OK, let's try a back of the envelope...
http://www.slac.stanford.edu/econf/C0805263/Slides/Budge.pdf states that the total anti-neutrino count from a supernova is on the order of 1e58 and the neutrino energy is on the order of 40MeV. Let's imagine all of these neutrinos would go trough earth, which is the worst case scenario.
The nuclear cross section of 40MeV neutrinos is given by http://cupp.oulu.fi/neutrino/nd-cross.html as 9.3e-48m^2(En/1MeV)^2, which would lead to an effective cross section of roughly sigma=1.5e-44m^2 at 40MeV.
With the total exposed area of Earth being 3.14*6.5e6m^2=1.3e+14m^2, we get an integrated neutrino flux of Jint=1e58/1.3e14m^2=7.7e43 particles/m^2.
The total number of atoms in the planet is around N=1.3*e50, so the total number of reactions is Jint*N*sigma=(1e58/1.3e14)*1.3e50*1.5e-44=1.5e50.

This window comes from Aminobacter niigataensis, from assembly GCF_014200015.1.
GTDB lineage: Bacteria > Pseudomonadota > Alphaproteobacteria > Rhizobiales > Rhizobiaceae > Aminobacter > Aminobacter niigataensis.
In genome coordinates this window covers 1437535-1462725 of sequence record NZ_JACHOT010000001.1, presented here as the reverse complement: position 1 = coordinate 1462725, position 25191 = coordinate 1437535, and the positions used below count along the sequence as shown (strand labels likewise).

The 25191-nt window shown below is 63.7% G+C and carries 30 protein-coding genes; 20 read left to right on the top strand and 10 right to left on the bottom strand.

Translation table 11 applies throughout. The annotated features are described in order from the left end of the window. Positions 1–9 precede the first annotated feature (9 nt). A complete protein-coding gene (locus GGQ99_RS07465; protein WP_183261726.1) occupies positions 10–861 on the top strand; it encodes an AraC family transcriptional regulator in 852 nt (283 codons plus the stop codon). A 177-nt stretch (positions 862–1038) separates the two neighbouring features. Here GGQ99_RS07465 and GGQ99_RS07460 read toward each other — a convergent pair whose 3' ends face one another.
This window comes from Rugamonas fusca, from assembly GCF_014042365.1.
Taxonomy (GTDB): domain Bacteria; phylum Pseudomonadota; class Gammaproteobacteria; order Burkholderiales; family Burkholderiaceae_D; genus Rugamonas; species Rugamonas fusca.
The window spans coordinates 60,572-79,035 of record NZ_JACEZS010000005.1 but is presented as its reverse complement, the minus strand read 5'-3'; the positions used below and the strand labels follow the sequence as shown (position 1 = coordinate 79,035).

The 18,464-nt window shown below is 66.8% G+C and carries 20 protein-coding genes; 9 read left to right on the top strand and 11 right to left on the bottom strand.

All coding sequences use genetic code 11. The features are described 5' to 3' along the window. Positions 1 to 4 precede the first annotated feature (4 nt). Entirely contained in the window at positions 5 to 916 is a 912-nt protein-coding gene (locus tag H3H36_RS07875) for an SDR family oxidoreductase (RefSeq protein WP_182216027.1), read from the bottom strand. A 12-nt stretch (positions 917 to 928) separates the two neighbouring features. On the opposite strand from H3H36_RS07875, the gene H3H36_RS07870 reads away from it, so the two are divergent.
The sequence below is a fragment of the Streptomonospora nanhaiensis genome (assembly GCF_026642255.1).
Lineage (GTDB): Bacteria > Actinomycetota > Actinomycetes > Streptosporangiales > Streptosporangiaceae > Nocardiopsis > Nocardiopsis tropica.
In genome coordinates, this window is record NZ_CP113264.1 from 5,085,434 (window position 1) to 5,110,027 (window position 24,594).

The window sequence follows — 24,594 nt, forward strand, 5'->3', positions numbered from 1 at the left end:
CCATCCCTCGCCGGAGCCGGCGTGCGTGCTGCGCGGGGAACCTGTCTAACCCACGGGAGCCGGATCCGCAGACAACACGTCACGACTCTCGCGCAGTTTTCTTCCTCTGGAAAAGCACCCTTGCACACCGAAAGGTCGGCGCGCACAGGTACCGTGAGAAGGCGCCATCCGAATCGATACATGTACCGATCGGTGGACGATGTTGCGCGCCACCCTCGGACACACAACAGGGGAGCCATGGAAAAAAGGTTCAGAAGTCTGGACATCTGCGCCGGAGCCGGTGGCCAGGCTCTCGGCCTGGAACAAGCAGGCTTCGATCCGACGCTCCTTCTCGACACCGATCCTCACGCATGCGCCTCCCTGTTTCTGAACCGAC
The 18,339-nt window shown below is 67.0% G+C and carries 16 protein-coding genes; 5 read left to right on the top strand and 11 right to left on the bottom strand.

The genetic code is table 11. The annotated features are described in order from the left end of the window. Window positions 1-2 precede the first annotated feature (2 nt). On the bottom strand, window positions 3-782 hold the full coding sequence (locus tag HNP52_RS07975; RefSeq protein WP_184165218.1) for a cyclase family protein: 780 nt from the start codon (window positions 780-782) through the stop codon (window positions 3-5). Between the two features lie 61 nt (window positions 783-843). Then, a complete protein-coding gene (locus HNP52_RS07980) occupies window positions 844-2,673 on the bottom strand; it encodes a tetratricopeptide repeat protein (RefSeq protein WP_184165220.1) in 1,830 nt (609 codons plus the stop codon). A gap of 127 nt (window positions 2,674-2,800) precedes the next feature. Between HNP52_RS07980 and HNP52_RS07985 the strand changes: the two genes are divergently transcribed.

This means a fraction of 1e-8 of the neutrinos are absorbed, and basically every nucleus gets hit about once. (And I think I forgot a fudge factor of 1/2 for the spherical shape of the planet).
I would call this a rather unhealthy outcome, as the whole planet would basically become one giant ball of radioactive plasma.
Now, if we raise the distance, the total number of neutrinos hitting us goes down with 4pi(d/r)^2. Let's make that multiplier a factor of 1e-8, which would still wipe out all of life, but only deposit about the amount of energy in a chemical reaction per atom. Now the planet would melt, or stay barely solid, but would have to be at a distance of roughly 8000 earth radii from the source. That's about a third of an astronomical unit.
To prevent complete destruction of the biosphere (let's give, at least, the cockroaches a chance), we need another factor of 1000, or so, which now means we have to be 0.3AU*sqrt(1000)=10AU from the supernova, just to survive the neutrinos.
And now I apologize, if I am completely wrong about all of this... I haven't been a student for a long, long time.